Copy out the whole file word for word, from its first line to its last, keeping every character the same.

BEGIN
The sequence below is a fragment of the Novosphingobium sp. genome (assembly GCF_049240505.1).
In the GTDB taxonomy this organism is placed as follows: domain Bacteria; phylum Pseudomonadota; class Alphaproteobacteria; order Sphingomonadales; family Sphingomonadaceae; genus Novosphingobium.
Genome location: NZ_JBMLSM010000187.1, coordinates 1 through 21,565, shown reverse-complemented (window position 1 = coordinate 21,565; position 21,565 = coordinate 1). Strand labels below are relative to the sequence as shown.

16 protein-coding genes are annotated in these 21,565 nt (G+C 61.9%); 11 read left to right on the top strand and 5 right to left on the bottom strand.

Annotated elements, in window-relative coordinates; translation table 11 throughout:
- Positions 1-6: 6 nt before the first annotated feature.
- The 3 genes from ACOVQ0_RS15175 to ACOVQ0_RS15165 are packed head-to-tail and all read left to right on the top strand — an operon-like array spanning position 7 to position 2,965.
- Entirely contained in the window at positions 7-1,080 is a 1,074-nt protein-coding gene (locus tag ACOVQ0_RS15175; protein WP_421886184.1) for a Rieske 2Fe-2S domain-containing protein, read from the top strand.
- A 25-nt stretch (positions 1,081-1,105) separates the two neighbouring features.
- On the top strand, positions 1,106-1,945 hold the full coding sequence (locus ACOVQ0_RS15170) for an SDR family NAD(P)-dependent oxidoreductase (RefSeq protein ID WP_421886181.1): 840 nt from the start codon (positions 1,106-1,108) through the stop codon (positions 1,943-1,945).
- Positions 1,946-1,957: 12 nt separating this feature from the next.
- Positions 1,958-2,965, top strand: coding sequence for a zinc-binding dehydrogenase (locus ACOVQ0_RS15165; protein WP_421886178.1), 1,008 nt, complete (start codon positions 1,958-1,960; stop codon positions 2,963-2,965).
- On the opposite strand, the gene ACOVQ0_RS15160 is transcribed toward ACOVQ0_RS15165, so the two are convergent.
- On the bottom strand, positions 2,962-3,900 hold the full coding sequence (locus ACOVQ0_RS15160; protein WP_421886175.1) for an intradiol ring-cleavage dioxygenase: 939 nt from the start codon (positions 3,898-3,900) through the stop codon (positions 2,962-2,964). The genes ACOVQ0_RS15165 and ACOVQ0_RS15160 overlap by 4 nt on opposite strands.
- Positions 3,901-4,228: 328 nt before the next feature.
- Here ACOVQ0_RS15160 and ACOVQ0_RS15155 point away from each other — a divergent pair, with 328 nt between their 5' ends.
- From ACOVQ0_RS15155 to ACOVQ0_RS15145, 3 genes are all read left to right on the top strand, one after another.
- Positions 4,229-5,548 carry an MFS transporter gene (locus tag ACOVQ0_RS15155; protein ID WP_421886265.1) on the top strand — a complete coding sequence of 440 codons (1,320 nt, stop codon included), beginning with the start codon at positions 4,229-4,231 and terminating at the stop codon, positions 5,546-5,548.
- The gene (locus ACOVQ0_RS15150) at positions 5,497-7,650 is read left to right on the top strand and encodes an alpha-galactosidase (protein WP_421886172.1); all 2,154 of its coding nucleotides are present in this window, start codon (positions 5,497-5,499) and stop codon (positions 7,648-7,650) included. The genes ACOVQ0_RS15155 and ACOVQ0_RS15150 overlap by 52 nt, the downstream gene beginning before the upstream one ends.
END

The sequence below is a fragment of the Novosphingobium sp. genome (assembly GCF_049240505.1).
In the GTDB taxonomy this organism is placed as follows: domain Bacteria; phylum Pseudomonadota; class Alphaproteobacteria; order Sphingomonadales; family Sphingomonadaceae; genus Novosphingobium.
Genome location: NZ_JBMLSM010000187.1, coordinates 1 through 21,565, shown reverse-complemented (window position 1 = coordinate 21,565; position 21,565 = coordinate 1). Strand labels below are relative to the sequence as shown.

16 protein-coding genes are annotated in these 21,565 nt (G+C 61.9%); 11 read left to right on the top strand and 5 right to left on the bottom strand.

Annotated elements, in window-relative coordinates; translation table 11 throughout:
- Positions 1-6: 6 nt before the first annotated feature.
- The 3 genes from ACOVQ0_RS15175 to ACOVQ0_RS15165 are packed head-to-tail and all read left to right on the top strand — an operon-like array spanning position 7 to position 2,965.
- Entirely contained in the window at positions 7-1,080 is a 1,074-nt protein-coding gene (locus tag ACOVQ0_RS15175; protein WP_421886184.1) for a Rieske 2Fe-2S domain-containing protein, read from the top strand.
- A 25-nt stretch (positions 1,081-1,105) separates the two neighbouring features.
- On the top strand, positions 1,106-1,945 hold the full coding sequence (locus ACOVQ0_RS15170) for an SDR family NAD(P)-dependent oxidoreductase (RefSeq protein ID WP_421886181.1): 840 nt from the start codon (positions 1,106-1,108) through the stop codon (positions 1,943-1,945).
- Positions 1,946-1,957: 12 nt separating this feature from the next.
- Positions 1,958-2,965, top strand: coding sequence for a zinc-binding dehydrogenase (locus ACOVQ0_RS15165; protein WP_421886178.1), 1,008 nt, complete (start codon positions 1,958-1,960; stop codon positions 2,963-2,965).
- On the opposite strand, the gene ACOVQ0_RS15160 is transcribed toward ACOVQ0_RS15165, so the two are convergent.
- On the bottom strand, positions 2,962-3,900 hold the full coding sequence (locus ACOVQ0_RS15160; protein WP_421886175.1) for an intradiol ring-cleavage dioxygenase: 939 nt from the start codon (positions 3,898-3,900) through the stop codon (positions 2,962-2,964). The genes ACOVQ0_RS15165 and ACOVQ0_RS15160 overlap by 4 nt on opposite strands.
- Positions 3,901-4,228: 328 nt before the next feature.
- Here ACOVQ0_RS15160 and ACOVQ0_RS15155 point away from each other — a divergent pair, with 328 nt between their 5' ends.
- From ACOVQ0_RS15155 to ACOVQ0_RS15145, 3 genes are all read left to right on the top strand, one after another.
- Positions 4,229-5,548 carry an MFS transporter gene (locus tag ACOVQ0_RS15155; protein ID WP_421886265.1) on the top strand — a complete coding sequence of 440 codons (1,320 nt, stop codon included), beginning with the start codon at positions 4,229-4,231 and terminating at the stop codon, positions 5,546-5,548.
- The gene (locus ACOVQ0_RS15150) at positions 5,497-7,650 is read left to right on the top strand and encodes an alpha-galactosidase (protein WP_421886172.1); all 2,154 of its coding nucleotides are present in this window, start codon (positions 5,497-5,499) and stop codon (positions 7,648-7,650) included. The genes ACOVQ0_RS15155 and ACOVQ0_RS15150 overlap by 52 nt, the downstream gene beginning before the upstream one ends.